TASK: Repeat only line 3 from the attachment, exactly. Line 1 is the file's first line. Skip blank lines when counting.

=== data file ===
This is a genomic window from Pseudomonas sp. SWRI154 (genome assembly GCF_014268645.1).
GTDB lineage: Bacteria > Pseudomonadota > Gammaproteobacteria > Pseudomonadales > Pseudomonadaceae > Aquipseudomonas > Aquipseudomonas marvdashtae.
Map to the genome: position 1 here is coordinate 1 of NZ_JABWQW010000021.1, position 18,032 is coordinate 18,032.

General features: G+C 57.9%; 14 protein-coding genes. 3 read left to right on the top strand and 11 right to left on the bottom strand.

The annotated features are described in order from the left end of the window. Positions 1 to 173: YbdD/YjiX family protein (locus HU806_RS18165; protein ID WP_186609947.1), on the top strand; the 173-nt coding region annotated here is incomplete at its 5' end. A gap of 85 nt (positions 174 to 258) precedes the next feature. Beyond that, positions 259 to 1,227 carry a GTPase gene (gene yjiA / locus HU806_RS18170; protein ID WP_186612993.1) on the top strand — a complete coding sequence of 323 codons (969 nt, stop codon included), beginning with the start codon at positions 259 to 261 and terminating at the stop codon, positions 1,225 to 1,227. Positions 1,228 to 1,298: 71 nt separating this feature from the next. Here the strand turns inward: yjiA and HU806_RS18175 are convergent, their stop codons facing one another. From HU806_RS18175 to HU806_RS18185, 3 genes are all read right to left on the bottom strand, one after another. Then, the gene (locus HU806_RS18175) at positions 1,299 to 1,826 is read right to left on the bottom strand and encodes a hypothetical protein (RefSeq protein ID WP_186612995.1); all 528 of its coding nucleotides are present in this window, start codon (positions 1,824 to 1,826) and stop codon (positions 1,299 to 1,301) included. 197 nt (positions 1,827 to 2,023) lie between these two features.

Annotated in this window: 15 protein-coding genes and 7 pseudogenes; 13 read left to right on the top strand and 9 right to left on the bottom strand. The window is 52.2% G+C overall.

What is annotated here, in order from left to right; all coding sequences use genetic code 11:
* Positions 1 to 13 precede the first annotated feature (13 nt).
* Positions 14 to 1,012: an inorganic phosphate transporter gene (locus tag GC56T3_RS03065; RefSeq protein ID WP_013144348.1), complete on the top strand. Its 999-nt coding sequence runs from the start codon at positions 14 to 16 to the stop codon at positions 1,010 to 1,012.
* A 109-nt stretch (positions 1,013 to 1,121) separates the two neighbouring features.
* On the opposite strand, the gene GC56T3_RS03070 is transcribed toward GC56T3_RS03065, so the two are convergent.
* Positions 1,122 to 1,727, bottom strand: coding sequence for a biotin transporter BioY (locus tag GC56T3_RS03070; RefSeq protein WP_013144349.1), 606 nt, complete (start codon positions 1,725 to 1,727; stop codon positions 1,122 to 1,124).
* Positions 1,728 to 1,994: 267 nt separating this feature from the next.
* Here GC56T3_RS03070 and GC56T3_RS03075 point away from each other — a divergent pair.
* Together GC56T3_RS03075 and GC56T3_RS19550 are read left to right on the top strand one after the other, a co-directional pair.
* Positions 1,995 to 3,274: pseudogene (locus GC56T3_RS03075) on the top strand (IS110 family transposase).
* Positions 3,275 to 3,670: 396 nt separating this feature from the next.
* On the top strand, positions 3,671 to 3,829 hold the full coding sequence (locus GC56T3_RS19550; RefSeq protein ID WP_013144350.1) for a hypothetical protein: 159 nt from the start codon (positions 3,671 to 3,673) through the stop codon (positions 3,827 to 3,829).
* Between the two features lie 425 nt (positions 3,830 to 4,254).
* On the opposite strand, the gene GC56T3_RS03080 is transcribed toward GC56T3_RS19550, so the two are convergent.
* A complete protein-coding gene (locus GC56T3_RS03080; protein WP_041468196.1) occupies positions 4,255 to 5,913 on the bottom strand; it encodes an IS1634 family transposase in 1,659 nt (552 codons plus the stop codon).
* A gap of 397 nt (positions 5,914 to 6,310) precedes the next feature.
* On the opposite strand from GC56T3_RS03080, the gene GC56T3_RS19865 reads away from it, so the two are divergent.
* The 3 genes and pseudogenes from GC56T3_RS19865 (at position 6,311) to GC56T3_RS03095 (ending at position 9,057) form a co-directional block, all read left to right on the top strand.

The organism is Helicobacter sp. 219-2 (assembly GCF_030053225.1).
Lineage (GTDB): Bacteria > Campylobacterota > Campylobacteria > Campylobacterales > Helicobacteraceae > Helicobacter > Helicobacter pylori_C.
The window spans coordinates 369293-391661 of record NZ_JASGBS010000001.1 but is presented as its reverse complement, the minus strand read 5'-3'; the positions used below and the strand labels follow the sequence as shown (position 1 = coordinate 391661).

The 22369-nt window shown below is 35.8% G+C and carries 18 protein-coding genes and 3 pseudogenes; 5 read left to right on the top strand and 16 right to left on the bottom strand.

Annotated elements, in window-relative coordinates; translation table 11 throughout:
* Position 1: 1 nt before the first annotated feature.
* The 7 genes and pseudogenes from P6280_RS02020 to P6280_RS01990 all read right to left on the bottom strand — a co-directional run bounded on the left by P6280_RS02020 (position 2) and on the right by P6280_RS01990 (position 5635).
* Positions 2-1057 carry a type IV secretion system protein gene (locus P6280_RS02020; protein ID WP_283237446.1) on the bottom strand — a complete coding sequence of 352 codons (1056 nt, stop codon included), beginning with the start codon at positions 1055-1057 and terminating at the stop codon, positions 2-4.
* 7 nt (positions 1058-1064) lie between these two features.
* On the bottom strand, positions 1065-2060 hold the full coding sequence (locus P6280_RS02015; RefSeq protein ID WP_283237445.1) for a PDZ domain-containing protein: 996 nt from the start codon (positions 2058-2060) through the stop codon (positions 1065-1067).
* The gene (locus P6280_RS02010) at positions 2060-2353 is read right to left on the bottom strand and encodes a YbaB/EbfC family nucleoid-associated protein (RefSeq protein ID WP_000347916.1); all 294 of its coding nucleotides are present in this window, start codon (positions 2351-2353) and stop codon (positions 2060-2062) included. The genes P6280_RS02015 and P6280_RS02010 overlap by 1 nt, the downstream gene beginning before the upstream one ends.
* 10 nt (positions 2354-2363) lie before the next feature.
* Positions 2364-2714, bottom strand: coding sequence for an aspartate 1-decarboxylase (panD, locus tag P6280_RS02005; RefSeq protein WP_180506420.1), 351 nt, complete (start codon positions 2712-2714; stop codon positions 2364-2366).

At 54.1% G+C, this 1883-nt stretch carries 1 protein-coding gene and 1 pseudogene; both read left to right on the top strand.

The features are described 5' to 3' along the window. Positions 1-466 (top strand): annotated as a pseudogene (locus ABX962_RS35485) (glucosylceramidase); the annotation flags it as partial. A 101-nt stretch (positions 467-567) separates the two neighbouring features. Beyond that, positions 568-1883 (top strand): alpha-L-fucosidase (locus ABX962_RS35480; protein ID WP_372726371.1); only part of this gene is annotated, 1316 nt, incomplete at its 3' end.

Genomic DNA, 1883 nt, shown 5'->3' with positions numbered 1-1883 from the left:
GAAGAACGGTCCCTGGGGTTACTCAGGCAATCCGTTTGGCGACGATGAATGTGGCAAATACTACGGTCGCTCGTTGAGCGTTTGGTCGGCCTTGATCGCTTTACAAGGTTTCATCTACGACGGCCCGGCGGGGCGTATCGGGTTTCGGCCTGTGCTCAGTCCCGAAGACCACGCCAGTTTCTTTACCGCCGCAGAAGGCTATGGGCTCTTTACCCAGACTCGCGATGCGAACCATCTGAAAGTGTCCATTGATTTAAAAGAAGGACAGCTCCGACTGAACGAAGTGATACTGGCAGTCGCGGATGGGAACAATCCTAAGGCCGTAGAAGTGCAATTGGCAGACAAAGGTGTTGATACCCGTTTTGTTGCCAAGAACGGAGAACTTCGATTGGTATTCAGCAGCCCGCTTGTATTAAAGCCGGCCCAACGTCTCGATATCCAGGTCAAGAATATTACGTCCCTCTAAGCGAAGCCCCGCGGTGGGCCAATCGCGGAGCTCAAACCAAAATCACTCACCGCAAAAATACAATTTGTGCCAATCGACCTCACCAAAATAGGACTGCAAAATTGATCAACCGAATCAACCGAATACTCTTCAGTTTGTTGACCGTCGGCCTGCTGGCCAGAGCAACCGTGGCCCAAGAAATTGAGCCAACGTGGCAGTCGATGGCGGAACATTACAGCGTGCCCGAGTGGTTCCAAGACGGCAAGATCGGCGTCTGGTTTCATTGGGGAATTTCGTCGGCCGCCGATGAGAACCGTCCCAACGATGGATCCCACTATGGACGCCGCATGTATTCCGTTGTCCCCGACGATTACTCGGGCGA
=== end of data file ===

Map to the genome: position 1 here is coordinate 1 of NZ_JABWQW010000021.1, position 18,032 is coordinate 18,032.